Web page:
What if only one parent is a Christian and the other parent has very different beliefs? ParentLife has a monthly department "Single Parent Life" that addresses the needs of single parents. This month ParentLife writer, Tammy Bennentt, asked this question about parents with different beliefs. See her practical helps below that will help any family dealing with faith differences.
This question is common, not just after divorce, but in traditional families as well. Many times a mom and dad have been raised with different belief systems, or they may have a change of belief later in life. One parent who used to attend church and confess to be a Christian then decides this is no longer true for him. With divorce, there is a high level of frustration that happens to Christians who, unfortunately, may feel judged or isolated by their church because outsiders do not understand or agree with the reasons for the divorce. And there is the all-too common concern of a believer who may become angry or distant toward God because he wanted God to save his marriage and it ended anyway. There are many reasons a person might decide to turn his back on God after divorce — or even before divorce. If you are coparenting with someone who finds himself frustrated and confused about his beliefs, here are a few suggestions.
Remember the most important impact you have. What your child sees in your daily living will speak louder to him than anything. You cannot control what the other parent believes or what happens related to church when your child is with the other parent. What you can do is be the Christian example you want for your child to become. This does not mean being a perfect person or a perfect parent; it simply means letting your whole life radiate Christ and His love and life lived out through you! Years and years of this example will stand strong as a foundation to the faith being built in your child.
Pray for the other parent. Sincerely and fervently pray for the other parent but do not confuse prayer with control. It is not your job to fix or change the other parent. It was not your job when you were married and it certainly is not your job now. The power of a praying parent can reap invisible but valuable rewards — for your child and for the other parent.
Do not openly criticize the other parent. There is a big difference between criticizing the other parent’s beliefs and having neutral conversation with your child about lifestyles, belief systems, and faith. Always be available to listen to your child’s thoughts and be prepared for these “deep talks” at the most unexpected times. If you badmouth the other parent with hopes of getting your child to “side with” you, it will probably backfire! Not only will he feel the need to protect the other parent and stand up for him, he will likely begin to resent you (silently) and a wedge will build between you and your child.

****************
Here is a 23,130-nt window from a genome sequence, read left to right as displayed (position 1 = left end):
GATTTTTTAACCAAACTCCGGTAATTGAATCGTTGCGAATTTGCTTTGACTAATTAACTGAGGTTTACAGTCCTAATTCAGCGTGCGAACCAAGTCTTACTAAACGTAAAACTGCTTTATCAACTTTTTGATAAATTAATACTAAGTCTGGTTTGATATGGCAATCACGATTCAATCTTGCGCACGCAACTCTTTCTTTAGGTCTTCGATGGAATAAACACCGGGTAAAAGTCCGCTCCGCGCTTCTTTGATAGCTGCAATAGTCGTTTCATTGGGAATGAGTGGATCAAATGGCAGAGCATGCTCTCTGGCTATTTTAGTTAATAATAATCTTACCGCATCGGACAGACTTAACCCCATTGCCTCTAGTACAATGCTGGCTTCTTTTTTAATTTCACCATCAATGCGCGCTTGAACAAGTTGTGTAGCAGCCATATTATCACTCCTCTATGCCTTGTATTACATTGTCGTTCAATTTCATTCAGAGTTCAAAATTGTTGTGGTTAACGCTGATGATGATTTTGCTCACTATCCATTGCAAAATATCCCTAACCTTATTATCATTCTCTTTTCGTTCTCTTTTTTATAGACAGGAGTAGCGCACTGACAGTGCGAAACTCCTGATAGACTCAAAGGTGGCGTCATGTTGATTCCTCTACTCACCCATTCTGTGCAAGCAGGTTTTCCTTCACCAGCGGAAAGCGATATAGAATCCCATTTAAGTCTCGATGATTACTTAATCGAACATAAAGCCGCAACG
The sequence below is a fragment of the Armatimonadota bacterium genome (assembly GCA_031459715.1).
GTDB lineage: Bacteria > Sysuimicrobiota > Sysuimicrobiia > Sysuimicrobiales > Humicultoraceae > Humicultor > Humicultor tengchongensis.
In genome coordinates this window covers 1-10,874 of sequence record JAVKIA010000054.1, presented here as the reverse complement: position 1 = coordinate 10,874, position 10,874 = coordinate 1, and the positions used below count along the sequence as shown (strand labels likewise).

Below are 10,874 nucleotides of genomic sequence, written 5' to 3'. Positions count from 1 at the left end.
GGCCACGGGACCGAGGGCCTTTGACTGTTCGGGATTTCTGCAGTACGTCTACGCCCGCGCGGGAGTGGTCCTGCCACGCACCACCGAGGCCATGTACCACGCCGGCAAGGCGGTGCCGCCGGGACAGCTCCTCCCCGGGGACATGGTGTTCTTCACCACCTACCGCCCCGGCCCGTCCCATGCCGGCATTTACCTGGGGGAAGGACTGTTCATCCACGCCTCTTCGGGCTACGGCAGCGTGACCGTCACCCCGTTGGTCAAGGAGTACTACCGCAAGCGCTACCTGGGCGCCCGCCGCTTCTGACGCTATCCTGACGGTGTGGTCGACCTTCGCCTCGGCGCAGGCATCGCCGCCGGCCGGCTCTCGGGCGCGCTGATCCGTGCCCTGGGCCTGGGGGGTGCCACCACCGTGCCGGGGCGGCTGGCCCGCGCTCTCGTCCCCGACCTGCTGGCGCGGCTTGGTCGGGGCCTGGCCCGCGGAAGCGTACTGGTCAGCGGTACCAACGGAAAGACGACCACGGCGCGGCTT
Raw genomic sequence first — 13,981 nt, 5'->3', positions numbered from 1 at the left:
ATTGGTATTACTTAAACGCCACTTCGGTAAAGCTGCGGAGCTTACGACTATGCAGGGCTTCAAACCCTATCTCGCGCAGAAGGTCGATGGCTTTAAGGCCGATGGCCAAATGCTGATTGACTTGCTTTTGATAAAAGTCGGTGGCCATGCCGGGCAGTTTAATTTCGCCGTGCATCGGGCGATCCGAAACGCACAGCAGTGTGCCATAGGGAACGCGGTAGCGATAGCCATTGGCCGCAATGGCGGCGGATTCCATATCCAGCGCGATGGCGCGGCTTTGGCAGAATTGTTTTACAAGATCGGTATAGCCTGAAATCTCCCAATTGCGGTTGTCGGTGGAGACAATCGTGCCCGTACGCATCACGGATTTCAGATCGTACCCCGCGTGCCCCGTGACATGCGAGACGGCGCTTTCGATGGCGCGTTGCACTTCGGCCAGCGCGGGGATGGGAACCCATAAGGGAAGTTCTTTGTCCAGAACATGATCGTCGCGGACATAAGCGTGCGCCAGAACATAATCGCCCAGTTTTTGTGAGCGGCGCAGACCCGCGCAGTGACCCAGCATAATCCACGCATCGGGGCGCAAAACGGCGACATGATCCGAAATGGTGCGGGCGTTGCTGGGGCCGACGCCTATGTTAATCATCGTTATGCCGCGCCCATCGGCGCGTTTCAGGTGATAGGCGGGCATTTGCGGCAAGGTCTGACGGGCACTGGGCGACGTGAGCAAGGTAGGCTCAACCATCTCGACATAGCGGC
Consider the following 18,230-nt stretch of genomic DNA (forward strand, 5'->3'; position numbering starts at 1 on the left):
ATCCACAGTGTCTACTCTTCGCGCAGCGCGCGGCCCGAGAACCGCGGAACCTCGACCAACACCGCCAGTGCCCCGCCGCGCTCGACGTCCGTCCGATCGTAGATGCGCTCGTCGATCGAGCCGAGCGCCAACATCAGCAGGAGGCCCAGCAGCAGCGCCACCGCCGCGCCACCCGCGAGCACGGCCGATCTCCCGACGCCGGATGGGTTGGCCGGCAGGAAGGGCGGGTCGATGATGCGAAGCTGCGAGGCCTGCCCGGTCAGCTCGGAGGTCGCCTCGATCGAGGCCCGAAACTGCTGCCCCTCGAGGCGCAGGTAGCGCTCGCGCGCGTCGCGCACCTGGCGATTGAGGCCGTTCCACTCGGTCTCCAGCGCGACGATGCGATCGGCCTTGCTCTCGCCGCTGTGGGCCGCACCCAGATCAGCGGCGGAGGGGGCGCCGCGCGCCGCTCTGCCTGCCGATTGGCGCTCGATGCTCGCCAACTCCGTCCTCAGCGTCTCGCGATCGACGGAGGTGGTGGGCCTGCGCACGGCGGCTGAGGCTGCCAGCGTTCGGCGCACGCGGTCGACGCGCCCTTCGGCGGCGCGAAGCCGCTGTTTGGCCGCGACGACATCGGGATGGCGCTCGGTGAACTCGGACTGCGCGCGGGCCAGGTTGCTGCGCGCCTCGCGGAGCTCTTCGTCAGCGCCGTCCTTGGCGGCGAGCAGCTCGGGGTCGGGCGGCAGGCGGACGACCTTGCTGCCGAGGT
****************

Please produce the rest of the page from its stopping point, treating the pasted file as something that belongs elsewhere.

Be respectful. The words your child hears you speak about the other parent will be life or death to his soul. Choose words of life so your child can live — find other details (besides religion) that you can point out that are good and positive about his other parent and say them aloud to your child.
Find an appropriate support system. Find an outlet to talk to another adult or counselor about these concerns and problems, but do not process these with your child. Be the parent and let him be the kid.
Enlist a leader at your church. Depending on the age of your child, enlist the leader for his age group and have an honest dialogue with that leader about your concerns. Encourage your child to spend time with that leader, outside of regular church activity time, to develop the friendship. Many times the extra outside voices you help cultivate with your child can be the best influence ever! It also can allow your child to have someone objective to bounce ideas off, ask questions, and to talk about the differences they see between his parents’ beliefs without the worry of hurting feelings or making a parent angry.
No matter the other parents’ beliefs, be the example your kids can follow!
Tammy G. Bennett, The Coparenting Coach, is the founder of Christian CoParenting. She and her daughter, Angelia, live in Nashville, Tennessee. For free e-newletters and resources, see www.ChristianCoParenting.com.
Recommended Reading: Spiritually Single Moms: Raising Godly Kids When Dad Doesn’t Believe by Nancy Sebastian Meyer (Navpress, 2007)